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UX Design Your Client Relations: The Client is Never Always Not Right

Our commitment is not to a specific outcome, but to a successful journey, which (if we do things right) will lead to a successful outcome.


There’s a tendency for some designers to view clients as sort of a necessary evil of doing business – clients bring you the project, then they just get in the way as you try to create “brilliance,” hopefully showing up at the end to pay for said brilliance. A designer might get upset when clients don’t recognize their artistry immediately and thus ensues a difficult back and forth that’s usually laden with hurt feelings and miscommunication.
<gripe>Why can’t they realize that I’m the expert and they’re not….and just trust me?</gripe>

I’d love to say this mindset is primarily a recent-grads thing, but while on a panel with Cheryl Heller last year at the Design Ethos conference it struck me that this seemed to be prevalent in professionals as well.

With that in mind I thought I’d share some of our insight that might be helpful if you find yourself feeling frustrated by your clients’ input.

What we’ve learned over the last 9 years is that getting to the Holy Grail of “Final approval” can have more to do with emotions than your skill with the pen tool.

I think a large part of the frustration that designers may feel has to do with cognitive dissonance. What that means is that we homo sapiens find it hard to hold on to two conflicting ideas in our minds. The competing ideas cause us some serious headaches until we justify or rationalize our way to some sort of internal agreement and resonance is restored. This phenomenon is particularly pronounced when one of those ideas duking it out is tightly linked to our sense of self-worth or identity.

What’s this got to do with designers? Well, I dunno if you’ve noticed, but designers take their role as creators of beautiful artifacts VERY seriously, (maybe too much sometimes). So when a client provides critical feedback it smacks in the face of all they’ve learned in design school and the heart and soul poured into the project, and they take offense. It’s as if they’re forced to reconcile two ideas…

Either:

1) “the client’s right – and I’m not as good a designer as I thought”,

or

2) “I’m right – and the client isn’t smart enough to realize how bad they’re decision is”

Both ideas can’t coexist peacefully in a designer’s head so the outcome is exactly the knee-jerk response you’d expect.

But can you spot the logical flaw? By setting up the scenario where only of one them can be “right” they’re forced to choose. The ideas are in conflict because designers see themselves as the experts who should know better, which leaves only one option.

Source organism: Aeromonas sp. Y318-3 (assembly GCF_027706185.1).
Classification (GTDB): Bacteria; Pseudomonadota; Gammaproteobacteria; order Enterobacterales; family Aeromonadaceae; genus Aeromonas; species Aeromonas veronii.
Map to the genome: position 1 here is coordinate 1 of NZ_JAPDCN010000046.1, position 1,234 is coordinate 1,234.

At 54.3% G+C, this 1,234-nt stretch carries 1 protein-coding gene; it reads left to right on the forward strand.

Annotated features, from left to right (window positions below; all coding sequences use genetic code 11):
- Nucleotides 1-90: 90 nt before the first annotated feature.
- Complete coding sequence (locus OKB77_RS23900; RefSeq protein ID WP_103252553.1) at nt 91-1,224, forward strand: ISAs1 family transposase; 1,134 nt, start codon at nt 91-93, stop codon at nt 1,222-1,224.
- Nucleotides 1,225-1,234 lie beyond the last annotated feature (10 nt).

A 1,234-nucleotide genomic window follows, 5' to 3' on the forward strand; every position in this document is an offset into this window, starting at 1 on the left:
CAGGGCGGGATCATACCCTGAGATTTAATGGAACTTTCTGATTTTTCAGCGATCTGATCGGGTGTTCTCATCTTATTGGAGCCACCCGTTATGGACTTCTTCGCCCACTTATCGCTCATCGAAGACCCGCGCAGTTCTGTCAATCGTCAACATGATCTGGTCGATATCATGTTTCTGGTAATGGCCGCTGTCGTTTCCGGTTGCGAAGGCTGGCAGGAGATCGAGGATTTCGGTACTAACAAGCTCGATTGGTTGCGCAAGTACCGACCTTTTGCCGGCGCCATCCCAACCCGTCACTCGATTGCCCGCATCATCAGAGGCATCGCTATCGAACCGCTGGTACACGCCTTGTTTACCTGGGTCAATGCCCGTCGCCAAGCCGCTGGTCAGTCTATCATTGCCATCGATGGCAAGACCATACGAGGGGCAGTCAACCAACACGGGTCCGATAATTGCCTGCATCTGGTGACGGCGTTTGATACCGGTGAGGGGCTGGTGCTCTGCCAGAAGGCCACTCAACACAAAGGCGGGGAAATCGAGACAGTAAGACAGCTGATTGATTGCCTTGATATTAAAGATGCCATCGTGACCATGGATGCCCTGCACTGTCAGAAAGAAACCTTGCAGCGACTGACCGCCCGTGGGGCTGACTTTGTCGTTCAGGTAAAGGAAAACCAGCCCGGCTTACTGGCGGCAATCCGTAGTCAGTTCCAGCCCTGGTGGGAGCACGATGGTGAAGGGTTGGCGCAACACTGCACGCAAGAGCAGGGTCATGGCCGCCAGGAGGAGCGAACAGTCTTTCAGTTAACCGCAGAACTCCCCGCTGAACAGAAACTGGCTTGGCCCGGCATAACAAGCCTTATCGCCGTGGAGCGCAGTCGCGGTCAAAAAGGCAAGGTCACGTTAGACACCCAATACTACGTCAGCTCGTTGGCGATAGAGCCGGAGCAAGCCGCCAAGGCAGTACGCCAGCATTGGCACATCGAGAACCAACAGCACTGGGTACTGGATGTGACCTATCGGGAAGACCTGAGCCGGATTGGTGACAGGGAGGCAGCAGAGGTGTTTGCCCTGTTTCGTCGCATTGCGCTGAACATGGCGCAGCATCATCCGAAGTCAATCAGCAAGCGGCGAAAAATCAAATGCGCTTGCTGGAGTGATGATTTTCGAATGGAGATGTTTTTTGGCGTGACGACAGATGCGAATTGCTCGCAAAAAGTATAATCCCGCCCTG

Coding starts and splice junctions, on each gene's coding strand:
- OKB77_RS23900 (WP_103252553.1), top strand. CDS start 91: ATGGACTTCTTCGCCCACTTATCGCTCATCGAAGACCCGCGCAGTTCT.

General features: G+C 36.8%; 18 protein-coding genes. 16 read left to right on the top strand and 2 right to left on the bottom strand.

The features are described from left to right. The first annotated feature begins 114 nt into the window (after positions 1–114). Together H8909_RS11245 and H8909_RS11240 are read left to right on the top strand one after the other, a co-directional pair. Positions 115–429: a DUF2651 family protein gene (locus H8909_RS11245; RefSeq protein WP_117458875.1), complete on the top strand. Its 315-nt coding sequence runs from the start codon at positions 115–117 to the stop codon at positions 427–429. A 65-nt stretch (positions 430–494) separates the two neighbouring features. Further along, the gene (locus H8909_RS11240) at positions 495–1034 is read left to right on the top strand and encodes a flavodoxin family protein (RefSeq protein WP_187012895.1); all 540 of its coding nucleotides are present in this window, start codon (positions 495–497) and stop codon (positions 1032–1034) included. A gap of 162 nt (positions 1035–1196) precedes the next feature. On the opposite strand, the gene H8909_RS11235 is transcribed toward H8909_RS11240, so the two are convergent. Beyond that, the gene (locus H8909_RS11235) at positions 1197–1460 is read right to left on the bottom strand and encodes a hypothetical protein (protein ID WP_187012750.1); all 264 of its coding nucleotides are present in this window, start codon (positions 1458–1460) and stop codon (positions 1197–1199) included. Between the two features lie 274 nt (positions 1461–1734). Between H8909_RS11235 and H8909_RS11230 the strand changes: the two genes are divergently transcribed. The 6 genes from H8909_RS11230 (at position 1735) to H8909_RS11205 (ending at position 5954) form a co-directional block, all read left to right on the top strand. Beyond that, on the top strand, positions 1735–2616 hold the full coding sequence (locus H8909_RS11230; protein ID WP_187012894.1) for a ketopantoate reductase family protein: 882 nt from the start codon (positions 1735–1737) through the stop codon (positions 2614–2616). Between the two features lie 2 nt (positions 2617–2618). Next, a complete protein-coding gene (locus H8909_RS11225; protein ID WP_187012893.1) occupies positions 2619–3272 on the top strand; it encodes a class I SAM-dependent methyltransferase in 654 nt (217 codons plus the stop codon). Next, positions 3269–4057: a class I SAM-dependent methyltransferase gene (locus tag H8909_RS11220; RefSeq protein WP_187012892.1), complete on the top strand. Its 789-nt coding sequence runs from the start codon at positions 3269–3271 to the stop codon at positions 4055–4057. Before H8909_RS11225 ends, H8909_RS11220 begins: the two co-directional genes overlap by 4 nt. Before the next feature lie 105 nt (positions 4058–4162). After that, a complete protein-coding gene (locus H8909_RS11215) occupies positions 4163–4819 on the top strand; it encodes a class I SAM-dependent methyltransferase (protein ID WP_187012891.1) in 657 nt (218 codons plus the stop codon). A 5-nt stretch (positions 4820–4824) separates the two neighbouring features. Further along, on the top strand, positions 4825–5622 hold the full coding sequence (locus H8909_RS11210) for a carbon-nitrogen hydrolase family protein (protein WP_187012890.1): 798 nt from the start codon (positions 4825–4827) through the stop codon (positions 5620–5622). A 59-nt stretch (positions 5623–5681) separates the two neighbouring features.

Of course we’re designers too, so over the years we’ve made a point to intentionally cultivate a different attitude towards clients and their involvement in the design process. From our perspective our clients actually HAVE to be involved in the process. And I don’t mean just showing-up-and-giving-feedback-at-the-end kind of involvement. But input throughout the entire journey.

Our role as Designers is not as mere makers of things but more facilitators of progress. So our commitment is not to a specific outcome, but to a successful journey, which (if we do things right) will lead to a successful outcome anyway. With this attitude, we’re free to objectively hear what the client’s saying without being clouded by any emotional knee-jerk responses.

A final word of encouragement for any designer or student struggling with this – If you’re not attaching your self-worth (or self-esteem) to the “things” you create, there’s no dissonance when a client critiques those “things” as it doesn’t conflict with your view of your role in the arrangement. You’ll find the experience much less frustrating and might even enjoy the input you get! Maybe.

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Andrew Davies

Drew's degrees in Illustration, 2D animation and Broadcast Design, and his volleyball skillz mean he can get your design done and play well with others at the same time. He’s the Creative Director at Paragon and will call you out if you start hanging out with shady-looking fonts and messing around with whacked-out color palettes.

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